The initiative is set to see the unlocking of hidden talents in the province from both the able-bodied and disabled athletes who battle to surface on the limelight due to resource constraints.
“The whole objective behind the setting up of the academy which will be based at Maglas stadium in Zvishavane, is set to promote the athletics potential of the province and also plough back to the community that saw us shooting into fame,” said Mujaji.
The double amputee was an instant hit at the 2002 Sydney Paralympics games and the 2004 World Championships, where he clocked the 10.91 seconds in 100 meters and 21.88 seconds in 200 meters sprint races- bagging gold in the successes.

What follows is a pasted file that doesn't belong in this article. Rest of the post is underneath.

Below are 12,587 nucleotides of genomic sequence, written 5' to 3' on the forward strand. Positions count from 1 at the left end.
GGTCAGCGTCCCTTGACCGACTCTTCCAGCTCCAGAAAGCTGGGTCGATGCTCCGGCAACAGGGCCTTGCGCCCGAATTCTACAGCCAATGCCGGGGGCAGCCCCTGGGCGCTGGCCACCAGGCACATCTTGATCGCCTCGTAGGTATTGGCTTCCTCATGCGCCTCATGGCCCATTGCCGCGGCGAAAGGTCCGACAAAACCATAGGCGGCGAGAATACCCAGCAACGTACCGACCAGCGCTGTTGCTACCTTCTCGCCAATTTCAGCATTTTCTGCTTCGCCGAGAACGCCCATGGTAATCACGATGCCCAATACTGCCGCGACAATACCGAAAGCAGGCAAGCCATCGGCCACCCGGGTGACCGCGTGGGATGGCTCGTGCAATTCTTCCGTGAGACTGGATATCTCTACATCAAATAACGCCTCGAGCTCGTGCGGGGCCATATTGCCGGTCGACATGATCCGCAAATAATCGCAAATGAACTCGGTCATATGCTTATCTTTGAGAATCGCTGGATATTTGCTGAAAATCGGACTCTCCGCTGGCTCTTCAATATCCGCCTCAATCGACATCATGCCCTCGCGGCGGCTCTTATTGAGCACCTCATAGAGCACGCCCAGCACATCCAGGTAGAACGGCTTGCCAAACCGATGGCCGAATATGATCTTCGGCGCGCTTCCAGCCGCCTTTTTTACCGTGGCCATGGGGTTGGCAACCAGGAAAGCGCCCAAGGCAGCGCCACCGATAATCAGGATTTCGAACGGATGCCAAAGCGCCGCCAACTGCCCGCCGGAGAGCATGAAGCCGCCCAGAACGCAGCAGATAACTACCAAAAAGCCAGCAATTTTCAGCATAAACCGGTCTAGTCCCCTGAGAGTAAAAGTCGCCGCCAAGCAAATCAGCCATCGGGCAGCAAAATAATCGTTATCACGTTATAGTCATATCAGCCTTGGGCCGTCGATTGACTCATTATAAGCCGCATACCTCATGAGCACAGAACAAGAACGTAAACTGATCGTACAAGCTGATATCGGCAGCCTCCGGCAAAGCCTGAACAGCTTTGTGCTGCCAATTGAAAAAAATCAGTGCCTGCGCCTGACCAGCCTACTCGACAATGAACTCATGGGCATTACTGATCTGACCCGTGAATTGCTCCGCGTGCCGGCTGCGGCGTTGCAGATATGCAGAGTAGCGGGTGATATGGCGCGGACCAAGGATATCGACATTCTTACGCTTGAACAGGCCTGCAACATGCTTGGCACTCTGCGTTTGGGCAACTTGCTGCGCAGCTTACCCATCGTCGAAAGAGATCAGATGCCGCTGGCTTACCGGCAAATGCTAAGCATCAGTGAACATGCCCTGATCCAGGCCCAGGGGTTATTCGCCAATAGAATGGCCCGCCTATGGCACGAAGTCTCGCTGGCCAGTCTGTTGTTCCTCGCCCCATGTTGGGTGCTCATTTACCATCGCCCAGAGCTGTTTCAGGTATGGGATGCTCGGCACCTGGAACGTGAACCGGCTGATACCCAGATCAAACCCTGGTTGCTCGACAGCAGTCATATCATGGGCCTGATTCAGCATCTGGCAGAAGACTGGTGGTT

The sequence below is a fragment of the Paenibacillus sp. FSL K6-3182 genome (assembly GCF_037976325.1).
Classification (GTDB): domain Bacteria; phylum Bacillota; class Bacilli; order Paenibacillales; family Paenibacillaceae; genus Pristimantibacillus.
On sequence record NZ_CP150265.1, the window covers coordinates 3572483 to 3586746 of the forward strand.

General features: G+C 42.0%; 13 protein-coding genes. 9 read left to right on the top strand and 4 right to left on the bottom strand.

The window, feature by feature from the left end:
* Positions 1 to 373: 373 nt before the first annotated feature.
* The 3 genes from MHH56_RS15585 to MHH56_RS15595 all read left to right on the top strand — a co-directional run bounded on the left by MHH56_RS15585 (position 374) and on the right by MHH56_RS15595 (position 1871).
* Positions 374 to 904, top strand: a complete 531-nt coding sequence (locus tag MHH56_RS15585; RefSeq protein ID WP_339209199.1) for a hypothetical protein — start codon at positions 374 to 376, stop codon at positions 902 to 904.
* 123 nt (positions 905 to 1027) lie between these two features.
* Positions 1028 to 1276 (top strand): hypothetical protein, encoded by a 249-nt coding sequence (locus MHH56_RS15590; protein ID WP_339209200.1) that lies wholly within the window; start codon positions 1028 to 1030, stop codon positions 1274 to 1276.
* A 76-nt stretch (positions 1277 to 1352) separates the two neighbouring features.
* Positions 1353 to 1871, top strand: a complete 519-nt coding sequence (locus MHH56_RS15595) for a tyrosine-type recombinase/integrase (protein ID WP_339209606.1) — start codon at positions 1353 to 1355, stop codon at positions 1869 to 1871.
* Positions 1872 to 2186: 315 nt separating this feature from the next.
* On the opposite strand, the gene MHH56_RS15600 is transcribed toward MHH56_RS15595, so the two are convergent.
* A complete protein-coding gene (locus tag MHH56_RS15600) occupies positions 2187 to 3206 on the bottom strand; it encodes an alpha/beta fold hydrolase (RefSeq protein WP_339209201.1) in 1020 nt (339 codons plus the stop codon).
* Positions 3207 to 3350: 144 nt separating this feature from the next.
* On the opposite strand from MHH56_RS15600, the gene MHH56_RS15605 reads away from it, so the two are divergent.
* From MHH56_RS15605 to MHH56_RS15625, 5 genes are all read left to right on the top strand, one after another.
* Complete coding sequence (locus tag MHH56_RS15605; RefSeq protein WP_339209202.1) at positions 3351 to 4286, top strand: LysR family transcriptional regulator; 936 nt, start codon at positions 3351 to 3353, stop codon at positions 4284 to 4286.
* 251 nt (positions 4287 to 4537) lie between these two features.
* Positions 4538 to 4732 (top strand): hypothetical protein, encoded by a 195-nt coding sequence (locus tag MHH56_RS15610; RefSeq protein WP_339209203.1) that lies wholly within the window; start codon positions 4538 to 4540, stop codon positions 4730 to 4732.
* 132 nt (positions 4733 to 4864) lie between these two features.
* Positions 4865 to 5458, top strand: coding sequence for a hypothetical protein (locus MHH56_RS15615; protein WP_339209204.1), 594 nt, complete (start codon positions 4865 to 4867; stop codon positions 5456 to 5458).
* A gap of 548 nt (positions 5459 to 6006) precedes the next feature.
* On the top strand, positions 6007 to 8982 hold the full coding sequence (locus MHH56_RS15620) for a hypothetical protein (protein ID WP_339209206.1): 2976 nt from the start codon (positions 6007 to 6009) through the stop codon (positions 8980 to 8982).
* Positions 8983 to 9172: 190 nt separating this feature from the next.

“A number of guys who also excelled in athletics in the past will be part of the project. They include William Chuwa, long distance roadrunner Kudakwashe Shoko and sprinter Jeffrey Wilson. We want to combine our experiences for the better,” said Mujaji.
In the recent past, Mujaji who lost his arm when he was struck by a live electric current in 1998, has been working with the Midlands Paralympics team.
In 2013, he helped the province clinch the highest gold medals at the national competitions held at Chinhoyi University of Technology in Mashonaland West. “Sponsorship issues of the academy are what we are now seized with.
However, there have been some promises. On the other hand, we want to encourage other potential sponsors to come on board and assist in this noble cause,” pleaded Mujaji.
In the past, government has been reluctant to bankroll athletics an occurrence that has largely hampered success of the sport. Paralympics teams have been the most hard-hit and hopes are high that the initiative of Mujaji, who commands huge respect due to his previous records, will go a long way in exciting sponsors to support him.Post published in: Athletics